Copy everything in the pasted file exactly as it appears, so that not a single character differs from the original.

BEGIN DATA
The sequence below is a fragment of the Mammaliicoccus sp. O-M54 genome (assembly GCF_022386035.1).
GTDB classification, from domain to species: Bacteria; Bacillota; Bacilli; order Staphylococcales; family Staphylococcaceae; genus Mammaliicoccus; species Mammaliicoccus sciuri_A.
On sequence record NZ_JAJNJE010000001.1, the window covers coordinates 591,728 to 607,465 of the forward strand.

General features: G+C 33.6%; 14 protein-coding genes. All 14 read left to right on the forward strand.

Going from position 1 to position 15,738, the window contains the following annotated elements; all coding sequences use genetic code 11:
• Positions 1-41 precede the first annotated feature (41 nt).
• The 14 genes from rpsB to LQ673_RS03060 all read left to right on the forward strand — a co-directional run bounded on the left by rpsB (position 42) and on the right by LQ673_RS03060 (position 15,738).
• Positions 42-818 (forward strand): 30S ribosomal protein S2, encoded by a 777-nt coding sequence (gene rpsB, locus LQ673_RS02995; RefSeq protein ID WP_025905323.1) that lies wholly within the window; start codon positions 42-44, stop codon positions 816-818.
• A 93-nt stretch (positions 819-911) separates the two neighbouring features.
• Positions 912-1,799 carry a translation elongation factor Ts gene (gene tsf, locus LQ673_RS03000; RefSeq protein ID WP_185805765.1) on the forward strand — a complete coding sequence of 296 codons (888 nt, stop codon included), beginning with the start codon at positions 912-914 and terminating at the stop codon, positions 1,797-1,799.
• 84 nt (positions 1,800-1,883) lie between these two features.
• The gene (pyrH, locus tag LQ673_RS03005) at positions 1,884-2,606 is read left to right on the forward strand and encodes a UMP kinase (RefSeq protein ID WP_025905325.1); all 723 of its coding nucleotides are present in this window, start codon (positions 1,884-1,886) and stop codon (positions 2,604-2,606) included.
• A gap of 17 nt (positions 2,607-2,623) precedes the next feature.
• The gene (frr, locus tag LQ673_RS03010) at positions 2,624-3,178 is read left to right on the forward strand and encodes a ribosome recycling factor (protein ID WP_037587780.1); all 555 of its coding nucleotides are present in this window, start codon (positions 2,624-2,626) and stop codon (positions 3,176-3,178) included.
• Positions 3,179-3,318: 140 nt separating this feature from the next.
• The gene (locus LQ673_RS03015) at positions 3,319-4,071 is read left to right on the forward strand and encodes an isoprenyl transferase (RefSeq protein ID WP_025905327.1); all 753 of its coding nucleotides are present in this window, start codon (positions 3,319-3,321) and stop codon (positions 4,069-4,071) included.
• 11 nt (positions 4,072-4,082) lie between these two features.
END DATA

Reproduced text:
The sequence below is a fragment of the Mammaliicoccus sp. O-M54 genome (assembly GCF_022386035.1).
GTDB classification, from domain to species: Bacteria; Bacillota; Bacilli; order Staphylococcales; family Staphylococcaceae; genus Mammaliicoccus; species Mammaliicoccus sciuri_A.
On sequence record NZ_JAJNJE010000001.1, the window covers coordinates 591,728 to 607,465 of the forward strand.

General features: G+C 33.6%; 14 protein-coding genes. All 14 read left to right on the forward strand.

Going from position 1 to position 15,738, the window contains the following annotated elements; all coding sequences use genetic code 11:
• Positions 1-41 precede the first annotated feature (41 nt).
• The 14 genes from rpsB to LQ673_RS03060 all read left to right on the forward strand — a co-directional run bounded on the left by rpsB (position 42) and on the right by LQ673_RS03060 (position 15,738).
• Positions 42-818 (forward strand): 30S ribosomal protein S2, encoded by a 777-nt coding sequence (gene rpsB, locus LQ673_RS02995; RefSeq protein ID WP_025905323.1) that lies wholly within the window; start codon positions 42-44, stop codon positions 816-818.
• A 93-nt stretch (positions 819-911) separates the two neighbouring features.
• Positions 912-1,799 carry a translation elongation factor Ts gene (gene tsf, locus LQ673_RS03000; RefSeq protein ID WP_185805765.1) on the forward strand — a complete coding sequence of 296 codons (888 nt, stop codon included), beginning with the start codon at positions 912-914 and terminating at the stop codon, positions 1,797-1,799.
• 84 nt (positions 1,800-1,883) lie between these two features.
• The gene (pyrH, locus tag LQ673_RS03005) at positions 1,884-2,606 is read left to right on the forward strand and encodes a UMP kinase (RefSeq protein ID WP_025905325.1); all 723 of its coding nucleotides are present in this window, start codon (positions 1,884-1,886) and stop codon (positions 2,604-2,606) included.
• A gap of 17 nt (positions 2,607-2,623) precedes the next feature.
• The gene (frr, locus tag LQ673_RS03010) at positions 2,624-3,178 is read left to right on the forward strand and encodes a ribosome recycling factor (protein ID WP_037587780.1); all 555 of its coding nucleotides are present in this window, start codon (positions 2,624-2,626) and stop codon (positions 3,176-3,178) included.
• Positions 3,179-3,318: 140 nt separating this feature from the next.
• The gene (locus LQ673_RS03015) at positions 3,319-4,071 is read left to right on the forward strand and encodes an isoprenyl transferase (RefSeq protein ID WP_025905327.1); all 753 of its coding nucleotides are present in this window, start codon (positions 3,319-3,321) and stop codon (positions 4,069-4,071) included.
• 11 nt (positions 4,072-4,082) lie between these two features.